• Signed legislation that broadens picketing rights for labor unions and other workers involved in labor disputes with their employers, allowing workers to picket, post temporary signs, park vehicles and set up tents or other temporary shelter areas for the picketers on public rights of way.

• Signed legislation that dramatically changes the workers' compensation system to increase benefits for workers, reduce costs for businesses, and fight fraud. After the Governor made workers' compensation reform a top priority in his 2005 State of the State address, he convened negotiations over several months with business and labor leaders and members of the General Assembly that resulted in the first major overhaul of Illinois' workers' compensation system in nearly 20 years.

• Expanded health care benefits to working families. Almost 400,000 men, women and children have received health care in Illinois – at a time when most states are not providing increased coverage for the working poor and are taking people off of Medicaid or significantly reducing their benefits.

• Signed All Kids, legislation that would make comprehensive health insurance available to nearly 250,000 children in Illinois who do not have health insurance. The new law will cover more than half of children who come from working and middle class families that earn too much to qualify for state programs like KidCare, but not enough to afford private health insurance.

• Raised the minimum wage to $6.50 an hour, benefiting an estimated 450,000 Illinois workers. The raise made Illinois one of a few states in the nation to increase the minimum wage above the federal level of $5.15 an hour, which hasn't changed since 1997.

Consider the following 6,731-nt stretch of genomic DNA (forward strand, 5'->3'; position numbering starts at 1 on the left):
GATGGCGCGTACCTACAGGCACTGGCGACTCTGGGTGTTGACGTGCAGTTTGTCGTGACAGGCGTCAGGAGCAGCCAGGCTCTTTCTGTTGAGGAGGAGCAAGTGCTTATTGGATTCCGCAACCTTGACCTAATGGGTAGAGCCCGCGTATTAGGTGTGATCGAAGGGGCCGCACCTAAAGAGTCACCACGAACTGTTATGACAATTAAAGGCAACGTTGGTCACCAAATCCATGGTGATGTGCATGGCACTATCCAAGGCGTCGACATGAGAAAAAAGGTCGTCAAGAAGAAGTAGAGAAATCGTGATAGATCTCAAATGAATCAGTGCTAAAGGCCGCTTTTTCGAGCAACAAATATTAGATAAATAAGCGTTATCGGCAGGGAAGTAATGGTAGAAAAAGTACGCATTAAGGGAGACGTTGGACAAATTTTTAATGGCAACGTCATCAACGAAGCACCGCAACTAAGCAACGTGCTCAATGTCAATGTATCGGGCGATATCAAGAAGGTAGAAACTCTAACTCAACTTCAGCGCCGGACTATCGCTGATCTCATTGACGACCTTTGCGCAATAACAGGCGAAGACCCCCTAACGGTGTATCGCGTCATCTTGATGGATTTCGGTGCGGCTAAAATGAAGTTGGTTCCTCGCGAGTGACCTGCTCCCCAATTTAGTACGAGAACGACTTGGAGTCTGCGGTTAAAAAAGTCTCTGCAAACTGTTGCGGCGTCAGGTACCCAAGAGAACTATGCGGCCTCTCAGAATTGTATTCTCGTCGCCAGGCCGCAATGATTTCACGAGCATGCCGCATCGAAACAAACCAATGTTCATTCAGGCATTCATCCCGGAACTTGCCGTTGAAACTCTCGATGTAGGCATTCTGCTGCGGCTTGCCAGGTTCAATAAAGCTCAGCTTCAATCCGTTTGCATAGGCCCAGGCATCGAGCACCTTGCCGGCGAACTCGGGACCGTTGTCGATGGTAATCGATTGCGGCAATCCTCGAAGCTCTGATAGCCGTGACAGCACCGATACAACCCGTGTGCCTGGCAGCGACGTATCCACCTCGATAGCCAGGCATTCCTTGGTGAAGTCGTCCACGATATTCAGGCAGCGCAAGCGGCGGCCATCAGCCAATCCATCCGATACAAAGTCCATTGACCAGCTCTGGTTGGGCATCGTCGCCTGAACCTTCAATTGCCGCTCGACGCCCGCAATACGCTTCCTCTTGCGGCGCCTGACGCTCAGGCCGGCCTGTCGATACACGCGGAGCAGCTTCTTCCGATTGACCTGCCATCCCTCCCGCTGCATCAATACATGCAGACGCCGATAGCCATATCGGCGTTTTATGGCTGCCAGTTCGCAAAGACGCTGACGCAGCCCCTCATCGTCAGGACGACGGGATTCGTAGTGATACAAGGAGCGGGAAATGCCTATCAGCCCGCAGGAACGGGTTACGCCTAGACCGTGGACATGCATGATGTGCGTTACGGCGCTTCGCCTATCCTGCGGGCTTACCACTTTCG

• Signed legislation protecting hundreds of thousands of workers from being stripped of their right to overtime pay by new federal regulations.

• Signed legislation to protect workers from employer indoctrination and confinement, making Illinois only the third state in the nation to enact card check recognition of public employees. The law provides that if 50 percent or more of workers sign union authorization cards, union recognition is automatic.

• Signed legislation to help ensure that women receive equal pay for equal work. Under Illinois' Equal Pay Act, if a man and a woman do the same job, they must be paid the same.

• Signed legislation to protect U.S. jobs by requiring companies bidding for state business to certify whether the terms of the contract will be performed in the United States, and encouraging state agencies to buy products that are manufactured in the United States.

• Expanded rights of Illinois workers to join a union. This directly benefited 50,000 home childcare workers, 20,000 personal care assistants and thousands of graduate students and court reporters.

• Signed legislation to improve the structure and funding of the Unemployment Trust Fund.

• Signed legislation that requires every contractor providing equipment, materials or supplies to the State of Illinois to specify that no foreign-made equipment, materials or supplies be produced by children under the age of 12. Provides for penalties for a contractor who knowingly furnishes goods to the state produced by foreign child labor.

© 2005 The Cairo Gate